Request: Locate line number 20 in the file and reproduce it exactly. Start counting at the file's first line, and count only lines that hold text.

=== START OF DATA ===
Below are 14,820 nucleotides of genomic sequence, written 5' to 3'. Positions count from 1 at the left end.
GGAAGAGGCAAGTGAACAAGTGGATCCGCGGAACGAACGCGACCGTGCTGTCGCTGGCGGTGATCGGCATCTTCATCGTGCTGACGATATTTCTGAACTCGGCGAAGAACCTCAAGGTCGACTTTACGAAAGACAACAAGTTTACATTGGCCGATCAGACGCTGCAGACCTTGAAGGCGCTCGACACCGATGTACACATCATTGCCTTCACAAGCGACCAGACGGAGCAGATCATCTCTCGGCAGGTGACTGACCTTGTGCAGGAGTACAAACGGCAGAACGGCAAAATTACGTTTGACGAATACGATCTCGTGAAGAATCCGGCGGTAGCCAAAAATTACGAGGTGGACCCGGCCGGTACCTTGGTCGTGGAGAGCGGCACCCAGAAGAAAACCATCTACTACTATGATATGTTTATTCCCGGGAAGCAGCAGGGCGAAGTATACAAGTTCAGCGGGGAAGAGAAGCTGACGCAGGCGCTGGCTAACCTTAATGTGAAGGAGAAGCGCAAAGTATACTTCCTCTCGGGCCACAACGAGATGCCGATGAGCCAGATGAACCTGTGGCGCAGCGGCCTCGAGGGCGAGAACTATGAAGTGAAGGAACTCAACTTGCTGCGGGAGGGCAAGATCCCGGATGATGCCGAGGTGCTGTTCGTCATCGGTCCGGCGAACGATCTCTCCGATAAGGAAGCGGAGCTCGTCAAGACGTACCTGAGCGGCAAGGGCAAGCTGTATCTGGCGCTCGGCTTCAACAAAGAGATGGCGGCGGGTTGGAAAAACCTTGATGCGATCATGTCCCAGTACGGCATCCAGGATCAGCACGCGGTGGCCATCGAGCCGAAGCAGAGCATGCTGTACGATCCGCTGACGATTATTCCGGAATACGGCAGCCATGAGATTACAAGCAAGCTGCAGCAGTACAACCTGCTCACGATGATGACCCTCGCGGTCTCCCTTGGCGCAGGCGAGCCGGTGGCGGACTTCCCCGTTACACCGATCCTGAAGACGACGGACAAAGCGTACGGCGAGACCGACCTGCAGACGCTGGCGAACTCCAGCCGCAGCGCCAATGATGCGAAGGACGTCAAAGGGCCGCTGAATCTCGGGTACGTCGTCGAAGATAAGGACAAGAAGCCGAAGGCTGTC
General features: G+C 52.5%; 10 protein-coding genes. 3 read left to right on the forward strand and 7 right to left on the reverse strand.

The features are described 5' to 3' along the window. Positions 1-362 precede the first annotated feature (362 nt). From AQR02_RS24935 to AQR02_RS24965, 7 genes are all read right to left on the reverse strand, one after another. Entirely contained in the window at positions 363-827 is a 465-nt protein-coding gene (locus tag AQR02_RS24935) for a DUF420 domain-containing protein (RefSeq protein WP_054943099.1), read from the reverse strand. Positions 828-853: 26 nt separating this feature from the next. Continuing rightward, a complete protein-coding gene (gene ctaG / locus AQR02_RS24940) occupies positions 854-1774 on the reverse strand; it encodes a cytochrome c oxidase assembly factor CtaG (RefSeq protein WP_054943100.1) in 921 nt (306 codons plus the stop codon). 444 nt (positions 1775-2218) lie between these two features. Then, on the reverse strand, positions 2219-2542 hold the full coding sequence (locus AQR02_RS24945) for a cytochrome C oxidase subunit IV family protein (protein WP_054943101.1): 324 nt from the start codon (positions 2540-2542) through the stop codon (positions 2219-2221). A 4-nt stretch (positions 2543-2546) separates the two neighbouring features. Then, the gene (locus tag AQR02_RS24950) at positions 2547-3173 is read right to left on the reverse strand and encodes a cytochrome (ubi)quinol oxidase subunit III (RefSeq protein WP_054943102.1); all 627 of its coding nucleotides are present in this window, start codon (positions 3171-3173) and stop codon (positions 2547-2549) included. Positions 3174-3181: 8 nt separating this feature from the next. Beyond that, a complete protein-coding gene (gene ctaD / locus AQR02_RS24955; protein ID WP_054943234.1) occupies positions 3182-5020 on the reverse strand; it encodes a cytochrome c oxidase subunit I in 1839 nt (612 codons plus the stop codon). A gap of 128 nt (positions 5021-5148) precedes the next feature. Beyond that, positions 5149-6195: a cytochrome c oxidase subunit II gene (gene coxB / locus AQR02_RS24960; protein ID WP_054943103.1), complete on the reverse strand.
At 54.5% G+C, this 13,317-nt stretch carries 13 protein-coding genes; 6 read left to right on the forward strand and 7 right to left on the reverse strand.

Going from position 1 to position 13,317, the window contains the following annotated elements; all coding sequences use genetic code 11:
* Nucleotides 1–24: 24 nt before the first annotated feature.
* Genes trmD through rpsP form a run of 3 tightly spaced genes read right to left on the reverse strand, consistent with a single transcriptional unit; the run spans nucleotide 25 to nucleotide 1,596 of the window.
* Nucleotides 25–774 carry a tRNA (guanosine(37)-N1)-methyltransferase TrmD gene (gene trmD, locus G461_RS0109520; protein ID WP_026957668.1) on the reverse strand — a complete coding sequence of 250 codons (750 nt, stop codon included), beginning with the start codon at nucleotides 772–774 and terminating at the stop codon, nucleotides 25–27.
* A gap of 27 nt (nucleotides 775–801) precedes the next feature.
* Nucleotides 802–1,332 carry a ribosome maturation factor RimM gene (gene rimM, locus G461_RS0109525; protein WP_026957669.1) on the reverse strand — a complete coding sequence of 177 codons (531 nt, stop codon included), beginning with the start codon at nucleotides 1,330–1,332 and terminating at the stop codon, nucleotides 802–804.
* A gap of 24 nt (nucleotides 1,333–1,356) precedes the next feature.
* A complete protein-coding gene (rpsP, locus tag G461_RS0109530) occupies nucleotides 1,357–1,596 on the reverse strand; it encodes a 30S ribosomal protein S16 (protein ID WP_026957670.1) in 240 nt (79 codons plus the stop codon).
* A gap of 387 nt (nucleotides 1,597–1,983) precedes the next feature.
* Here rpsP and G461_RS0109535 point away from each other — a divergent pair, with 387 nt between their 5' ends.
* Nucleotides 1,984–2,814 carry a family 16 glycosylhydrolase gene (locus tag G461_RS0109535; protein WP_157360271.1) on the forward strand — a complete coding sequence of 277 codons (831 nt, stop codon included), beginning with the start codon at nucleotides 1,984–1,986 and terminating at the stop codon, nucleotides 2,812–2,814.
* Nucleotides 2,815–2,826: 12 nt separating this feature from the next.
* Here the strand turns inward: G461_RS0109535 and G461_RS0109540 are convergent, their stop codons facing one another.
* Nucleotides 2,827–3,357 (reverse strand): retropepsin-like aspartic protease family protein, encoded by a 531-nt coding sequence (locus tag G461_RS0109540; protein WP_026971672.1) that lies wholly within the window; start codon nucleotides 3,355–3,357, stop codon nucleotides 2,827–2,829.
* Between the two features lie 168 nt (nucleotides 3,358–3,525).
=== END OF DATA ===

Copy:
* Between the two features lie 168 nt (nucleotides 3,358–3,525).